My sister is a very intelligent woman. She is sophisticated. She is well educated. She is a force to be reckoned with.
And she has absolutely appalling taste in television.
I mean awful.
I mean she is one of those people who watch those “Housewives of . . .” programmes.
I stumbled across one of those shows one time. One of those fly-on-the-wall ‘real’ housewives shows, and I wondered who on earth, who in their right mind would watch this sort of shite.
Well, ladies and gentlemen, my sister. My beautiful, intelligent, sophisticated sister.
Of course, my beautiful, intelligent, sophisticated sister is also flat out terrifying, so, when she tells me to check out a programme on television, I do not tell her to her face that I think these programmes are total, complete, and utter shite. No, I say: ‘Oh, okay. Is that good? I always wondered. I’ll check it out sometime.’
And, so complete is my fear of this woman – this woman who is a full two inches shorter than I am and probably a good twenty pounds lighter – that I do, in fact, check out these shows, lest she present me with a pop quiz at a later date.
So, this morning, it was Ladies of London. . . .
You know, sometimes I’m delighted when televisual programming makes the leap across the pond; other times, not so much. . . .
Anyway, this morning, it was Ladies of London. . . .
I expect you’ve been around enough to have an idea of the style, topics, and format, but, in case not: it appears that this particular show ‘follows’ a group of women living in London (see, get it, ‘ladies’ in London. . .). Some of these ‘ladies’ are British, and some are American. So, you see, it’s sort of like an anthropological study of culture and feminism.
I was sort of sucked in, though. Not least because watching this took me back to my earliest days in the UK.
I was working with one of those big American banks that likes to call itself ‘global’ but is in fact American and only American, and, while the team was European, the ‘power-players’ were the Americans. Loud and confident and in control.
Like the ‘ladies’ in this programme, they all lived in Kensington. Now, Kensington is lovely. It’s a very nice place. And there are very nice people who live there. I have good friends who live there – I adore them. But Kensington is not London. Kensington is a teeny, tiny neighbourhood in a vast city.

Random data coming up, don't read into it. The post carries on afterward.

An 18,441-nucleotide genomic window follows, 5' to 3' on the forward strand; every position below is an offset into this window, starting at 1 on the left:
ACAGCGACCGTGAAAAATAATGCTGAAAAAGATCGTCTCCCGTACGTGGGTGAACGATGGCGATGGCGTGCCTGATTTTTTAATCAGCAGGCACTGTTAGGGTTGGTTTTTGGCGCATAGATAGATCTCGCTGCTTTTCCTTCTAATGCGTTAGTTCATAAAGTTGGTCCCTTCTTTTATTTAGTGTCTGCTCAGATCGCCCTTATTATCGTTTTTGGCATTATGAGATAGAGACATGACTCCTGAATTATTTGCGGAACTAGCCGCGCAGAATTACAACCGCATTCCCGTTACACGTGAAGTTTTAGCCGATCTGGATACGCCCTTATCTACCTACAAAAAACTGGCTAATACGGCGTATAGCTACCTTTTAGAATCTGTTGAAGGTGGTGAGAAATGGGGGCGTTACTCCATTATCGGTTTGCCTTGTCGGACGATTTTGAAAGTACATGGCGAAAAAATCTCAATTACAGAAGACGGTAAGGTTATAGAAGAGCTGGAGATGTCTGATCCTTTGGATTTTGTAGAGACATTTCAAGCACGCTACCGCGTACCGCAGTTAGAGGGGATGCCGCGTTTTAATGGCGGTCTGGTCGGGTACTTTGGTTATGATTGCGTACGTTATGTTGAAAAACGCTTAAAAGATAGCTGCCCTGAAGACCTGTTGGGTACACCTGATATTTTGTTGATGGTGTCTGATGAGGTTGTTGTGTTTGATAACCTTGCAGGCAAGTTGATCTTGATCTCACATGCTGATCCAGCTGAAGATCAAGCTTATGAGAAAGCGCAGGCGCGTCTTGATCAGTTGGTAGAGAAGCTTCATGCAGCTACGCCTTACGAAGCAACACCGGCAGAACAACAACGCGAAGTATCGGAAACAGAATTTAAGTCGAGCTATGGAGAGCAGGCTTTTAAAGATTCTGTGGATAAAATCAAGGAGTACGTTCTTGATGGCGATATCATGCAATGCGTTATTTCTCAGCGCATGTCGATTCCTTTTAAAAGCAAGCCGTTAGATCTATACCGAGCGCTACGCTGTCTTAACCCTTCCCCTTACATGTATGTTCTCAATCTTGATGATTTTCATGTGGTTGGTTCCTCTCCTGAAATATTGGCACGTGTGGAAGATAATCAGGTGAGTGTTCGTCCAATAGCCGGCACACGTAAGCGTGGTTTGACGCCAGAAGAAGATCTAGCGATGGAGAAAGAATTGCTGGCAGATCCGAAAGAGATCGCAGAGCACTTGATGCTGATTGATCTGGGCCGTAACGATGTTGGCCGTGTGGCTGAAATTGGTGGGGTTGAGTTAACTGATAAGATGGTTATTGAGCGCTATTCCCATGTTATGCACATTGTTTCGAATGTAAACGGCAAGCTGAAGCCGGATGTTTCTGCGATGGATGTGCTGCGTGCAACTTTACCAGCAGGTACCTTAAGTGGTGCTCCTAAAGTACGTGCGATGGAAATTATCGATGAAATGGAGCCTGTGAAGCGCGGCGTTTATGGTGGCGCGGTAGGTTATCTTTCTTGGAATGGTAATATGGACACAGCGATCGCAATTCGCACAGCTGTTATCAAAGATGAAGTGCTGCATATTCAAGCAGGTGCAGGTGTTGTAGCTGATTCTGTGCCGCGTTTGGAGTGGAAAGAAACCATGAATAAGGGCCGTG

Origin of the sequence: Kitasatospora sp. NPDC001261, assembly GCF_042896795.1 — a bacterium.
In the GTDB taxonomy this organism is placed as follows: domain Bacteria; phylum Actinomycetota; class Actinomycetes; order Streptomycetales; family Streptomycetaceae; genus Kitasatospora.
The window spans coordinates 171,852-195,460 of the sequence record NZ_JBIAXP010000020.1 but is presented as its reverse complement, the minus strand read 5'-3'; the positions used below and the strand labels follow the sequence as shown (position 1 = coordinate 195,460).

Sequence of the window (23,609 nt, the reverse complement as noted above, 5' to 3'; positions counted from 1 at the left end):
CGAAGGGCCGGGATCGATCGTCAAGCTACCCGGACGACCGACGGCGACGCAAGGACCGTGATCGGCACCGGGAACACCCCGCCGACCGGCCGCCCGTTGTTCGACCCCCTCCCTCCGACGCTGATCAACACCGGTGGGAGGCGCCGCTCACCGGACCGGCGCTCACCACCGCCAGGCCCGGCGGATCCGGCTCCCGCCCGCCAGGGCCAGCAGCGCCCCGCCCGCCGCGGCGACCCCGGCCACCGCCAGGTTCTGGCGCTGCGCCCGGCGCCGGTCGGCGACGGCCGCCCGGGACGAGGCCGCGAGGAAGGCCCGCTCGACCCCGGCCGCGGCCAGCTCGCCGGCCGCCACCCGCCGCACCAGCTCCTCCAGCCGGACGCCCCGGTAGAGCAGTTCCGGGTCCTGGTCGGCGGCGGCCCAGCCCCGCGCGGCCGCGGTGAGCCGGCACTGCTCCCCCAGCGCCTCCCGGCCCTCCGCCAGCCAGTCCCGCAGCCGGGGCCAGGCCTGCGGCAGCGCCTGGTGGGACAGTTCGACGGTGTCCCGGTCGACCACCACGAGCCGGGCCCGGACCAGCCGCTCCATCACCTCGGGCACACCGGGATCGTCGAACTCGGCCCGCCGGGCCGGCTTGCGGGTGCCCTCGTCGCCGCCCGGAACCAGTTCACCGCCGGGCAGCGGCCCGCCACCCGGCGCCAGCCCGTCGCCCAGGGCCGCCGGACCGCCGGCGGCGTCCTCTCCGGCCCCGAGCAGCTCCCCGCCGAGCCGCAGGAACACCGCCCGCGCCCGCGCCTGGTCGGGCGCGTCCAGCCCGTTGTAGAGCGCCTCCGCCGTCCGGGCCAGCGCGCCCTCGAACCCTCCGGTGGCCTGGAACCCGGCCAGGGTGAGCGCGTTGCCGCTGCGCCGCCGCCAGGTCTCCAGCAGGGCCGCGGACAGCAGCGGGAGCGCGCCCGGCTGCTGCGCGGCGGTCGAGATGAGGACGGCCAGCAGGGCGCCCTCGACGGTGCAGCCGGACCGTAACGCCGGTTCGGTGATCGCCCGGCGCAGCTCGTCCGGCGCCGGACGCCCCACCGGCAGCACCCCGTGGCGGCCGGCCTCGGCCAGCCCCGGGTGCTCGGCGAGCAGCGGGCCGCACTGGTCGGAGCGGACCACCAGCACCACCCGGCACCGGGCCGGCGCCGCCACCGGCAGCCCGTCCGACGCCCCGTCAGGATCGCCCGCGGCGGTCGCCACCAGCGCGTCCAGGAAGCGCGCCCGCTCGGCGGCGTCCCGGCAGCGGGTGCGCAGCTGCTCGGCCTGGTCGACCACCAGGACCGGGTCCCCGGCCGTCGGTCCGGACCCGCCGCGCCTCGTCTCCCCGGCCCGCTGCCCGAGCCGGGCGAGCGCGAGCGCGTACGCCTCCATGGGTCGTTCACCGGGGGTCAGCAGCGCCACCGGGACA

And, it’s full of Americans.
When I arrived here, I had had over 25 years of ‘being American’. I knew how to be American. I thought I did, anyway. I didn’t want to surround myself with other Americans in Kensington. (Of course, there’s also the fact that I’ve never felt comfortable around wealthy people or people who want to be wealthy, but, that’s probably a ramble for another day. . . .)
And, so I didn’t. I didn’t live in Kensington surrounded by Americans. I went south and east and north. To the dirty, grimy, ‘urban’ bits. Definitely not the American bits. And it was grand and I loved it and it’s a city that will never leave my blood. (And, that also, I am certain, is a ramble for another day. . . .)
But, here’s a funny thing. Today’s episode of Ladies in London also reminded that, like it or not, I’m also a wee bit like these ‘ladies’ of London. You see, today was all about the Americans trying to prepare for Thanksgiving.
That holiday that means absolutely everything to Americans and not a single thing to most of the rest of the world.
And that not only takes me back to my earliest days, but also brings me to my most recent days. To every single year November time.
And, while these ‘ladies’ in Kensington argue about where to have their Thanksgiving and while they divvy up the responsibilities – turkey, cranberry sauce, and, yes, of course, obviously, mashed sweet potatoes with marshmallows on top – I will also be planning my Thanksgiving.
Not in London this year, but in Wales.
But Thanksgiving nonetheless.
Not a ‘lady’. No longer in London. But always American enough to dedicate a November day to being grateful.
And to sweet potatoes with marshmallows.